Stocks Edge Up, Shaking Off Economic News
Stocks edged higher in another choppy, thin-volume session Wednesday after investors largely shrugged off news that ISM non-manufacturing index slipped last month and China's latest interest rate increase.
The Dow Jones Industrial Average rose into positive territory, after snapping a five-day rally in the previous session.
Among the blue-chip index, Bank of America and JPMorgan slipped, while DuPont gained.
The S&P 500 and the tech-heavy Nasdaq also turned higher. The CBOE Volatility Index, widely considered the best gauge of fear in the market, gained above 16.
Among key S&P stocks, energy and financials slipped, while consumer staples gained.
“There’s going to be continued volatility in the markets throughout the summer months into early fall,” said Zahid Siddique, portfolio manager of Gabelli Equity Trust. “[But] as the economic indicators begin to improve, there will be less volatility and more stability in the markets by year-end.”
Meanwhile, the ISM non-manufacturing index slipped slightly below estimates to 53.3 in June. Economists expected the index to fall to 54.0.
“The market really wanted some glimmer of hope that we’re exiting a soft patch…and this is not it,” Jim Iuorio, director of TJM Institutional Services told CNBC. “There’s too much to bear for the stock market to go higher.”
Meanwhile, the number of planned layoffs increasedfor the second month in a row, according a report from job outplacement firm Challenger, Gray & Christmas. This comes ahead of a number of key employment news starting with ADP's jobs survey and weekly jobless claims on Thursday and the government's monthly report on Friday.
The Chinese central bank approved an increase of 0.25 percentage points, the nation's latest move to cool growth.
The euro slid for a second session against the dollar.
Banks were among the worst performers, led by Barclays, which tumbled almost 5 percent after Moody's said almost a third of European banks being tested for their their resilience in bad markets may need extra support.
Other large banks such as BofA , Citigroup and Wells Fargo also traded to the downside.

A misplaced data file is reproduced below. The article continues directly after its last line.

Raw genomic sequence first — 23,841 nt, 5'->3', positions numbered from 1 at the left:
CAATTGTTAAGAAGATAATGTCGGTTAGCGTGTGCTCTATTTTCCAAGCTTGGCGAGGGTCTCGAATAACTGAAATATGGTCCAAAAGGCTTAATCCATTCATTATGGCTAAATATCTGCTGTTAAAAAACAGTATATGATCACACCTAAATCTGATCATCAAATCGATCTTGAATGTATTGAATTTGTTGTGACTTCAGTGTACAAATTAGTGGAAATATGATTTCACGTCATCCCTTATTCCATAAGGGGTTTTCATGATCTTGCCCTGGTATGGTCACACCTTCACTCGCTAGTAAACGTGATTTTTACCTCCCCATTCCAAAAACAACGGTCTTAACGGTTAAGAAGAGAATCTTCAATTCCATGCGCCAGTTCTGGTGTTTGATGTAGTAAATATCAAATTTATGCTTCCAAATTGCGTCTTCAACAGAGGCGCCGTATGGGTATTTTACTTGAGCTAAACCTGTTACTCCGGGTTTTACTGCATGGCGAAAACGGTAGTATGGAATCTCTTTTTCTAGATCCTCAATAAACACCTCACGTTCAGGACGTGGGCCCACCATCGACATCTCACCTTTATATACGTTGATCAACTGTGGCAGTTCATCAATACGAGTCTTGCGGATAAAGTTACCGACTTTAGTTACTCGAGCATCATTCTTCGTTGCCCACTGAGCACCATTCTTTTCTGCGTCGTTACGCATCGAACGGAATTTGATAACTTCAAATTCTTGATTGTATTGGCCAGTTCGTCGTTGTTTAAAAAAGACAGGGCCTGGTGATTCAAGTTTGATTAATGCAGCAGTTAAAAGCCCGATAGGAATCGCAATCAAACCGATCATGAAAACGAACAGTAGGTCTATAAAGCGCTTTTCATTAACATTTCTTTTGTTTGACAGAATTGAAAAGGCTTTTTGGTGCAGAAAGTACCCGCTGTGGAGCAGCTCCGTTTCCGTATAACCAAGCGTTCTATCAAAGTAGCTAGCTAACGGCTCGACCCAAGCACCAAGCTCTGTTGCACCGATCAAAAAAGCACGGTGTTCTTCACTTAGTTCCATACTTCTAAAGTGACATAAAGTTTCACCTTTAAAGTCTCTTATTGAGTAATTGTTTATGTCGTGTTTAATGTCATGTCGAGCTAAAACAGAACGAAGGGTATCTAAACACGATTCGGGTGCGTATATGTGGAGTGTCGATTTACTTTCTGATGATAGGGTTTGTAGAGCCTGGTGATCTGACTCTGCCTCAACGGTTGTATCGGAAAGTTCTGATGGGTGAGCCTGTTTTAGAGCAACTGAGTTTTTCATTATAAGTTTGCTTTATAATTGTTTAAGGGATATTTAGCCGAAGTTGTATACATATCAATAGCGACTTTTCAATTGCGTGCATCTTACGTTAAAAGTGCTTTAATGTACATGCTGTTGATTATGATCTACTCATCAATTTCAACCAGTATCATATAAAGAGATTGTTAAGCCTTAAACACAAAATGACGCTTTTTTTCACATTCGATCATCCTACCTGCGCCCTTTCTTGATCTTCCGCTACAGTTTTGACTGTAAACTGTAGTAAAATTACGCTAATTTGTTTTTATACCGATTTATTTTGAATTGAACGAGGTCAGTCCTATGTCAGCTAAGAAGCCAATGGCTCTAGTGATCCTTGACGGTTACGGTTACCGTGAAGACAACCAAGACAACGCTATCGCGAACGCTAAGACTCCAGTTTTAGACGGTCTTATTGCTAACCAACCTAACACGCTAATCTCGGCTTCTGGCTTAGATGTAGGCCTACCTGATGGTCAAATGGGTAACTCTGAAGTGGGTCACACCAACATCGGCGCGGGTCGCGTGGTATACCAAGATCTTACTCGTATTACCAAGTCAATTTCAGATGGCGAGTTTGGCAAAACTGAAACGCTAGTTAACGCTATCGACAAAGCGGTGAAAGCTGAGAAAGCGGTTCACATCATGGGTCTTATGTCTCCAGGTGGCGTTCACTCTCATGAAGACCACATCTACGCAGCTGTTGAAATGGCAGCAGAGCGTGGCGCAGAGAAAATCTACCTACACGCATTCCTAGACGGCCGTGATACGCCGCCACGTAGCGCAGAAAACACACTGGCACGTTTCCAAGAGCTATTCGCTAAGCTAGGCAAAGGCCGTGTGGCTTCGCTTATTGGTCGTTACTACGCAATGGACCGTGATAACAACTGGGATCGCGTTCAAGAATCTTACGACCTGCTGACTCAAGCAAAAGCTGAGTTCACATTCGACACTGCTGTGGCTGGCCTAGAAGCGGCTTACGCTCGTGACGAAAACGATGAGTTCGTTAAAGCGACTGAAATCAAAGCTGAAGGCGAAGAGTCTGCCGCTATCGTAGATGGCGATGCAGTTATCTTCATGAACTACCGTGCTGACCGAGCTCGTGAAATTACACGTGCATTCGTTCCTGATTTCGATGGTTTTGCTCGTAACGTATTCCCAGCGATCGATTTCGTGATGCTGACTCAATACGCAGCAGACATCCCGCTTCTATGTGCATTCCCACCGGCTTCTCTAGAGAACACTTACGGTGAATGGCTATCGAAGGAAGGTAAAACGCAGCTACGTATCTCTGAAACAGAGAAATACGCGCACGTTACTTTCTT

On the tech front, Apple has placed orders for key parts in a next-generation iPhone which it is preparing to launch by year-end, according to people familiar with the situation. The new iPhone is rumored to use wireless chips from Qualcomm , instead of Samsung, used in the current iPhone4.
Netflix declined after Merriman Capital downgraded the online-video streaming firm to "neutral" from "buy." The company hit another all-time high following news that it will expand service in 43 countriesin South and Central America along with the Caribbean later this year.
Oil prices declinedamid worries over the sustainability of global economic recovery. U.S. light, sweet crude slipped below $97 a barrel, while London Brent crude traded near $113.
Meanwhile, Berkshire Hathaway has made a bid for Citigroup'sconsumer lending unit OneMain, according to the Wall Street Journal said, citing people familiar with the matter.
General Motors gained after Morgan Stanley added the automaker to its Best Ideas list, while removing Ford .
Walgreens gained after the drugstore chain reported better-than-expected June sales.
In other economic news, the Mortgage Bankers Assocation reported that application activity dipped 5.2 percent last weekeven though actual home loan requests rose. The overall drop came from a plunge in refinancing requests.
Stocks ended mostly flat in the previous session, as investors shrugged off a downgrade for Portugal’s sovereign debt.
The Moody’s downgrade of Portugal’s credit rating had already been priced in, analysts said, but five-year credit default swaps (CDS) on Portuguese government debt rose to a record high and yields on Portuguese bonds spiked on Wednesday.
President Obama will answer questions from Twitter usersaround the country in a town hall hosted by the social media service, focusing on jobs and the economy. He will also summon lawmakers to the White House on Wednesday to start new talks on raising the debt ceiling.
European shares snapped a seven-day winning streak, led by banks, as euro sovereign debt worries resurfaced after Moody's cut Portugal's credit rating.
On Tap This Week:
WEDNESDAY:Obama townhall on economy, NYSE shareholders vote on DB merger
THURSDAY: ADP employment report, jobless claims, oil inventories, chain-store sales
FRIDAY: Non-farm payroll, wholesale trade, consumer credit
More on CNBC.com